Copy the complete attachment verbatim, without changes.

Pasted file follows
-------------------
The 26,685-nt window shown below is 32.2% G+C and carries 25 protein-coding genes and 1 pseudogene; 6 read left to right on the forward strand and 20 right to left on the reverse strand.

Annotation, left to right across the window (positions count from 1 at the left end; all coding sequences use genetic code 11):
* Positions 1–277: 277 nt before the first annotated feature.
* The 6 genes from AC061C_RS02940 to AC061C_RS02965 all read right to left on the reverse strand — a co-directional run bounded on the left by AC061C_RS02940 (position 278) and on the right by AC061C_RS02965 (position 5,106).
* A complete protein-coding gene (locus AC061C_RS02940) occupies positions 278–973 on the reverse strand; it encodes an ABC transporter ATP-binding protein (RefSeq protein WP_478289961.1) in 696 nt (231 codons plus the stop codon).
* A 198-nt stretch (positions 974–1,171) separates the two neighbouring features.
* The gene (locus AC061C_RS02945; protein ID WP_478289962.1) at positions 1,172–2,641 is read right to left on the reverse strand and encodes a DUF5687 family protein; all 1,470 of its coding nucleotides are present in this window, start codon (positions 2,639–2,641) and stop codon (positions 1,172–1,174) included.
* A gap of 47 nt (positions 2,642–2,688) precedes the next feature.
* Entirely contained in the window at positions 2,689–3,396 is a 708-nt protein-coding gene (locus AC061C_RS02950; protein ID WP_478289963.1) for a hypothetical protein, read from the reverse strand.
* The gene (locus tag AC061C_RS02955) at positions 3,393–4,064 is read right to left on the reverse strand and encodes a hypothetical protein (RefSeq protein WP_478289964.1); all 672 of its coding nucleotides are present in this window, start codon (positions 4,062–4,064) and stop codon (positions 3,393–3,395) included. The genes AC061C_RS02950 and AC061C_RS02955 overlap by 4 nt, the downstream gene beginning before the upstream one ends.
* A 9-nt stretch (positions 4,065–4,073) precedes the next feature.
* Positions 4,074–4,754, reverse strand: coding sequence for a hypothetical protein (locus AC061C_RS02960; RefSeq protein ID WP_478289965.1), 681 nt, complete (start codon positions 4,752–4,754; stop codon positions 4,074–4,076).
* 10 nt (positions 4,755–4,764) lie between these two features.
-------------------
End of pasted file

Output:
The 26,685-nt window shown below is 32.2% G+C and carries 25 protein-coding genes and 1 pseudogene; 6 read left to right on the forward strand and 20 right to left on the reverse strand.

Annotation, left to right across the window (positions count from 1 at the left end; all coding sequences use genetic code 11):
* Positions 1–277: 277 nt before the first annotated feature.
* The 6 genes from AC061C_RS02940 to AC061C_RS02965 all read right to left on the reverse strand — a co-directional run bounded on the left by AC061C_RS02940 (position 278) and on the right by AC061C_RS02965 (position 5,106).
* A complete protein-coding gene (locus AC061C_RS02940) occupies positions 278–973 on the reverse strand; it encodes an ABC transporter ATP-binding protein (RefSeq protein WP_478289961.1) in 696 nt (231 codons plus the stop codon).
* A 198-nt stretch (positions 974–1,171) separates the two neighbouring features.
* The gene (locus AC061C_RS02945; protein ID WP_478289962.1) at positions 1,172–2,641 is read right to left on the reverse strand and encodes a DUF5687 family protein; all 1,470 of its coding nucleotides are present in this window, start codon (positions 2,639–2,641) and stop codon (positions 1,172–1,174) included.
* A gap of 47 nt (positions 2,642–2,688) precedes the next feature.
* Entirely contained in the window at positions 2,689–3,396 is a 708-nt protein-coding gene (locus AC061C_RS02950; protein ID WP_478289963.1) for a hypothetical protein, read from the reverse strand.
* The gene (locus tag AC061C_RS02955) at positions 3,393–4,064 is read right to left on the reverse strand and encodes a hypothetical protein (RefSeq protein WP_478289964.1); all 672 of its coding nucleotides are present in this window, start codon (positions 4,062–4,064) and stop codon (positions 3,393–3,395) included. The genes AC061C_RS02950 and AC061C_RS02955 overlap by 4 nt, the downstream gene beginning before the upstream one ends.
* A 9-nt stretch (positions 4,065–4,073) precedes the next feature.
* Positions 4,074–4,754, reverse strand: coding sequence for a hypothetical protein (locus AC061C_RS02960; RefSeq protein ID WP_478289965.1), 681 nt, complete (start codon positions 4,752–4,754; stop codon positions 4,074–4,076).
* 10 nt (positions 4,755–4,764) lie between these two features.